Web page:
Insomniac that I have become, I was up late at my computer last night and came across an article on the Huffington post, written by Deepak Chopra's daughter Mallika. I was on a techno dig of sorts, for my blog fodder, when a title caught my eye, "Well-being in the Dawn of Social Media". What I sought was data and what I came away with, a renewed sense of hope, left me pleasantly surprised.
"sublimi feriom sidera vertice"
Or for those of you not familiar with Latin, an English translation...
"The road to hell is paved with good intentions."
We all have intentions. I intend every day, as I lumber, to complete a to do list that has no end. All the while, I long to take a walk in the woods, with my dirty dog Jack, work on an art-project, long in the making, do homework with my youngest, when she comes home from school, and speak with two teens, who would rather play X Box, breathe, breathe, breathe, cook a fabulous dinner, in which we would each have a hand, do the dishes together,and finish the job, sit down side by side, share a book aloud, smile to myself in quiet admiration, wonder how I did it all in one day, breathe and then soundly slumber, content that our life is as it should be. Which planet do I come from?
It began in a flash as my cell phone alarm awakened me, fresh start, a new day. I arose slowly and pulled on a pair of socks from my floor in silent hope for a quiet morning. It has been difficult to do that for awhile now. Suffice it to say- and most parents of a teenager will agree- morning hours do not make for our proudest moments.
I tapped on my oldest son's door, heard no reply, so I ventured into his lair. I called his name and tapped on his shoulder. I was greeted by a sounds that no mother should hear. He grimaced, rolled over and his tirade followed, "I do not need you to get me up! I know what time it is! Get out of my room! I don't feel good anyway! Can I stay home from school?"
I broke the cardinal rule: "Morning is not a good time to engage a tired teenager!" What should have been a quiet exchange escalated into our predictable, morning battle to get him to the bus on time.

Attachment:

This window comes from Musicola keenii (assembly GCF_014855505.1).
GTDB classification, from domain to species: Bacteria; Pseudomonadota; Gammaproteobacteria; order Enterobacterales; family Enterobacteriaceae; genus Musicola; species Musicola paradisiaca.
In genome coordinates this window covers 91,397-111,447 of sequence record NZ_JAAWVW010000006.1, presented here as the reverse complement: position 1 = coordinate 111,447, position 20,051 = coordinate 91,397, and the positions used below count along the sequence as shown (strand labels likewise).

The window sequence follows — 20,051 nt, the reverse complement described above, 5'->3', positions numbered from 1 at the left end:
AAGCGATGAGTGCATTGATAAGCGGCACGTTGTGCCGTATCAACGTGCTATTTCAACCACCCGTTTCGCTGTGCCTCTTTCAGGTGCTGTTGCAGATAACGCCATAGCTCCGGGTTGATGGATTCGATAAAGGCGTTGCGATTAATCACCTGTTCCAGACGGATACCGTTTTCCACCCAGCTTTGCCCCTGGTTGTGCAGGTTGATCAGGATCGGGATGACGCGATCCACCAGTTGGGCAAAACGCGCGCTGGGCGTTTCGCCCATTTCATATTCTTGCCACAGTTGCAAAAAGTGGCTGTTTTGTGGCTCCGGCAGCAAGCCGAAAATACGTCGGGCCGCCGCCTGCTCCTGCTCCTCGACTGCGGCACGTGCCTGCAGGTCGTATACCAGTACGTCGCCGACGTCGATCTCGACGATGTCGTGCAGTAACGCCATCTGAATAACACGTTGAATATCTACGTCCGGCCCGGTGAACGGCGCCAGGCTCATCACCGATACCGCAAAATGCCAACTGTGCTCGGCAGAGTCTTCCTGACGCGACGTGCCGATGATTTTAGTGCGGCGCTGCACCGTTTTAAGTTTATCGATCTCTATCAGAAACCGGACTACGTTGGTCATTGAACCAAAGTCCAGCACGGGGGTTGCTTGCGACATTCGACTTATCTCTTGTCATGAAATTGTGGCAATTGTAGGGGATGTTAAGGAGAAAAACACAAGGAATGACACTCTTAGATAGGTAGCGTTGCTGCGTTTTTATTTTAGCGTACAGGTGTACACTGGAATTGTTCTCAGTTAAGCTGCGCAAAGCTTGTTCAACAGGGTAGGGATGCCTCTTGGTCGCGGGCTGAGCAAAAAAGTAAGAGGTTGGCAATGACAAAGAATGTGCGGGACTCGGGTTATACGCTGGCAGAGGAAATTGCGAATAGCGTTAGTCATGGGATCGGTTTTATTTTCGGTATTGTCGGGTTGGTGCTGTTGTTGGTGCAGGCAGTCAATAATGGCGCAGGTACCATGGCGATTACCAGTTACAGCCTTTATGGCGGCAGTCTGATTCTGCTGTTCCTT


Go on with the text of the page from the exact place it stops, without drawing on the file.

It was on to teen daughter's room from there. It was such a disaster zone, I could hardly open her door. I stumbled my way around her piles and at her bedside I said, "Time to wake up." No answer. " Let's get going sweetie." Silence. "You will miss your bus. I can't drive you today. I have an appointment this morning." At last, I heard a response, "Then I'll just walk! Go away!"
Strike two! Time to make coffee.
As I walked into the kitchen my dressed, brushed and ready to go youngest daughter, hugged me and said, "Morning Mama! How are you? I slept great last night. How bout you?"
My saving grace in the form of an eight year old girl.
I love them deeply, all three, but must admit, I sometimes have a favorite. Today I would have to pick my baby girl.
Teenage years can be tumultuous times. Could I have possibly put my own mother through this? I do not remember. I will have to ask when I speak with her next. I hardly recognize my two oldest children as they depart from childhood and move into adult frames of mind, so different from the babies I knew so well. I long for butterfly kisses, skinned knees, and tiny toes. Laying in bed reading Good Night Moon fifteen times in a row, would offer sweet respite from the now and sure later. Time for me to loosen my grip, at least a bit.
Really what is my intent? I cannot hold them back from who they will become, what a fine line I must walk. As my teenagers move into adulthood, I must pause, wait for them to make the first move if need be. I reach out and take their silence, at times, as rejection. My own confusion, not their own, causes my heart to ache. Time for me to change too, ask rather than tell, and listen rather than speak as circumstances arise. I have already been over this well-trod terrain. My job here is to guide them, be their leader. I cannot play dictator, seize control of who they are becoming, no matter my discomfort or ocassional heartache. As I slowly ease up on parental reigns, a new door appears before me, with a plack that reads, "Open to change".
Parenting is the oldest profession. As the world evolves, so must it; as my children develop, so must I.
I have always been a fan of self help books. Got a problem? I probably own a book to help solve it. I am not sure that they did their jobs, those books. After all is said and done, the best teacher is experience, and the ocassional hard knock at our doors. My intent is and always has been to be the best parent I can.
This point brings me back to where I started. Mallika created a website called "Intent". It is a place on the net, where anyone is welcome to post a daily goal, a.k.a. intention. It was built on a simple premise, with the support of a strong social network, all things are possible. Intent.com seems a great way for a person to strengthen her resolve. Tell me? Who among us couldn't use a bit of help now and again? Social media to the rescue! Why not? I ask you. Beats a bill from a therapist. A new way to lighten the proverbial baggage is more than welcome in my book.
I registered earlier today. This is what I posted.
I will be firm, but kind, listen when I would rather speak, keep calm and carry on.
On a last note. If indeed the road to hell is paved with good intentions, then surely a road to heaven must be paved with friends, wherever we may find them. Here's to following through on my intent.
confabulate: to converse informally; chat.